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dc.contributor.authorWilliams, Jeanen
dc.date.accessioned2012-03-22T15:59:09Z
dc.date.available2012-03-22T15:59:09Z
dc.date.issued2009-06
dc.identifier.citationWilliams, J. (2009) 'The Curious Mystery of the ‘Olimpick Games’: did Shakespeare know Dover…and does it matter?’ Sport in History 29 (2) pp. 150-171 Special Edition Sport and Literature ed. Jeff Hill and Jean Williamsen
dc.identifier.issn1746-0263
dc.identifier.urihttp://hdl.handle.net/2086/5788
dc.description.abstractThe First half of the article looks ar the period 1612 to 1642 when Robert Dover reinvented the existing Cotswold Games as annual 'Olimpick' celebrations of sport and, to an extent, popular culture. The second section reviews subsequent published editions of the Annalia Dubrensia, a collection of poems written in celebration of the Games abd first published by Dover in 1636. Examining the changing meaning of the Annalia as a text is intended to critique simplistic notions that place oursporting and literary heritage as part of the 'Merrie England' industry, particularly in the context of the so-called Cultural Olympiad in the approach to 2012.en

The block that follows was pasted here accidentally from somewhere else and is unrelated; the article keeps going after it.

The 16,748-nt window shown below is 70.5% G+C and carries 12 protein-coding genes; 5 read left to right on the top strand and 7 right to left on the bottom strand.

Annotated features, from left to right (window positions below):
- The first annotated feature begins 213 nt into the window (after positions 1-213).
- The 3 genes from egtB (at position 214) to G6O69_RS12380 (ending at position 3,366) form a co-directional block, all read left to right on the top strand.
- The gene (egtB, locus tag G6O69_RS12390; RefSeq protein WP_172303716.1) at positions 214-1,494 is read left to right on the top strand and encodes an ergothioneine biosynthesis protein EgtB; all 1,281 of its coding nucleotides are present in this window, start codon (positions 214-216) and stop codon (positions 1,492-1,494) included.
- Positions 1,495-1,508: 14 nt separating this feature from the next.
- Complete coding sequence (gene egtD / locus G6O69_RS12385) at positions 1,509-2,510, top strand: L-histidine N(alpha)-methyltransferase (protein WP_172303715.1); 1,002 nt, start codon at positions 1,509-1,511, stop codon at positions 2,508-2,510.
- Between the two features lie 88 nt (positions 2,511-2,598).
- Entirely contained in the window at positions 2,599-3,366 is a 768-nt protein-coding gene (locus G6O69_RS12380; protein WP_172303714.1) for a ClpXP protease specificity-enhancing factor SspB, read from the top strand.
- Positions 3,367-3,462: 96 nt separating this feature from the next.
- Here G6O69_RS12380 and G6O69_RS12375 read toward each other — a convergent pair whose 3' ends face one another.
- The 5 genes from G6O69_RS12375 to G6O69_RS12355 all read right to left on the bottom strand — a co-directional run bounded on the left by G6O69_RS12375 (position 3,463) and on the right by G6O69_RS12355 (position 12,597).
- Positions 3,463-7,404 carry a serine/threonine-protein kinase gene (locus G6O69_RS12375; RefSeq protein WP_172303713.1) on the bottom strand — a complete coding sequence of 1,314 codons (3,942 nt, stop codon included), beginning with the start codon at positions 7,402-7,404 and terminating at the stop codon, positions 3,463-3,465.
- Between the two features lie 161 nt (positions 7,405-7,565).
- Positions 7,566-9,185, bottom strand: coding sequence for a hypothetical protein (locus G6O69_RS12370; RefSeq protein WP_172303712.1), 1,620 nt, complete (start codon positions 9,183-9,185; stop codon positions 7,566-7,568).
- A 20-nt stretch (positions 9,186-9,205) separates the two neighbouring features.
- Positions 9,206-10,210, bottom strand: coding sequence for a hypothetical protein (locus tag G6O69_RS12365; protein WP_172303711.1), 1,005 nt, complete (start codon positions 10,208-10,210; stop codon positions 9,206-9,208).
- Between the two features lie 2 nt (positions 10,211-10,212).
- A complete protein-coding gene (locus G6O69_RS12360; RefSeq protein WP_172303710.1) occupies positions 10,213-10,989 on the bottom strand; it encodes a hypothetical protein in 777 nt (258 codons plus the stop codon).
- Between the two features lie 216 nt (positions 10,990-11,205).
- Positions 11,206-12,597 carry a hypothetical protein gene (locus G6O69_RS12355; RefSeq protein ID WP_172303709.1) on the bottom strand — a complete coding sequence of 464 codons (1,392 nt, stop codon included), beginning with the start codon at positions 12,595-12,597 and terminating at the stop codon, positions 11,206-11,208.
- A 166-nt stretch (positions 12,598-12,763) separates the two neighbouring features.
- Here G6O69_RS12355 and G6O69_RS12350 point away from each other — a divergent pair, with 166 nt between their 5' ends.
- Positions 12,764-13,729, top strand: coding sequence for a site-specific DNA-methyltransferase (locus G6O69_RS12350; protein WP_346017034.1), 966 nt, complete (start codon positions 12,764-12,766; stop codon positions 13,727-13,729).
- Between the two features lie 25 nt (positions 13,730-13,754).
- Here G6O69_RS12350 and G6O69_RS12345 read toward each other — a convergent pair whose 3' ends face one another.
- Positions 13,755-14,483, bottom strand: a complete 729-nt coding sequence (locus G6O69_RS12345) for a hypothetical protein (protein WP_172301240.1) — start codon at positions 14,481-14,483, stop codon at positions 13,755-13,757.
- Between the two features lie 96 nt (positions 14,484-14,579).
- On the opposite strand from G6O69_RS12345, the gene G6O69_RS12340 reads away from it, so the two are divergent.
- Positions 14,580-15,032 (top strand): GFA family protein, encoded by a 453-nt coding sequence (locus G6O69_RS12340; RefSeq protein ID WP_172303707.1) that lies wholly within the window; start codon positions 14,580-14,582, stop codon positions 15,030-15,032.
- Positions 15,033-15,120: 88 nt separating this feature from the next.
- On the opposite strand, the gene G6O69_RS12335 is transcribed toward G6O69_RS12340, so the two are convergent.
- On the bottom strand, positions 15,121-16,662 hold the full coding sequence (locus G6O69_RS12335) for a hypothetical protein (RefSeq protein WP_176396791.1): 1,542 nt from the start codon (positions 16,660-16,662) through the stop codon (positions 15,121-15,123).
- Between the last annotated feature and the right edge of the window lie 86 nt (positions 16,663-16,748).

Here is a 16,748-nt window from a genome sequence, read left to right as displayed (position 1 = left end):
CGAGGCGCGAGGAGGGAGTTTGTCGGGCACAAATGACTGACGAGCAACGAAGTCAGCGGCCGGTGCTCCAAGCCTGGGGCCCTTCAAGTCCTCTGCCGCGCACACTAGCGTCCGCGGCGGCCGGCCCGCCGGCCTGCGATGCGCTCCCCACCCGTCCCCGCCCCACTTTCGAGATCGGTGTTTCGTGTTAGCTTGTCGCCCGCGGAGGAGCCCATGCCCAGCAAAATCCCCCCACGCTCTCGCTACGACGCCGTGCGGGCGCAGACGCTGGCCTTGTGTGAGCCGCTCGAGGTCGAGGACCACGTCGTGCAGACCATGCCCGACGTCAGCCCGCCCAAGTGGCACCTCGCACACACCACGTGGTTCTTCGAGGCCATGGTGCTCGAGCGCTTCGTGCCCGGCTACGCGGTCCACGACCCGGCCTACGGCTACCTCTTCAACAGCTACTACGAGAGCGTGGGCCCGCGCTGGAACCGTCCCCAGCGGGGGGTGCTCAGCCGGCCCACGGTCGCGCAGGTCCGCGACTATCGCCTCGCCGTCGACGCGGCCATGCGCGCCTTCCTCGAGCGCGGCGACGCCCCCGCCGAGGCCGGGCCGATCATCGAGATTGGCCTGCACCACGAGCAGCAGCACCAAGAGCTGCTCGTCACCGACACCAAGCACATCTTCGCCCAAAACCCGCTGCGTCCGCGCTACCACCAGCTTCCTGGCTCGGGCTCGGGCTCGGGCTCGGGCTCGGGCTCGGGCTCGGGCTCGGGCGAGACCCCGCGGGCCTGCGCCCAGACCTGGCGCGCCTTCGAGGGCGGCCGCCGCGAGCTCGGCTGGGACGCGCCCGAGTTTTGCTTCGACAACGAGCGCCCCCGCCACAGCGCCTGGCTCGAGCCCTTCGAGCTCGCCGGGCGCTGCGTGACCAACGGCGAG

dc.language.isoenen
dc.publisherTaylor and Francsen
dc.subjectCotswolden
dc.subjectOlimpick Gamesen
dc.subjectRobert Doveren
dc.subjectWilliam Shakespeareen
dc.subjectAnnalia Dubrensiaen
dc.title'The Curious Mystery of the ‘Olimpick Games’: did Shakespeare know Dover…and does it matter?’en
dc.typeArticleen
dc.identifier.doihttp://dx.doi.org/10.1080/17460260902872602
dc.researchgroupInternational Centre for Sports History and Cultureen
dc.peerreviewedYesen


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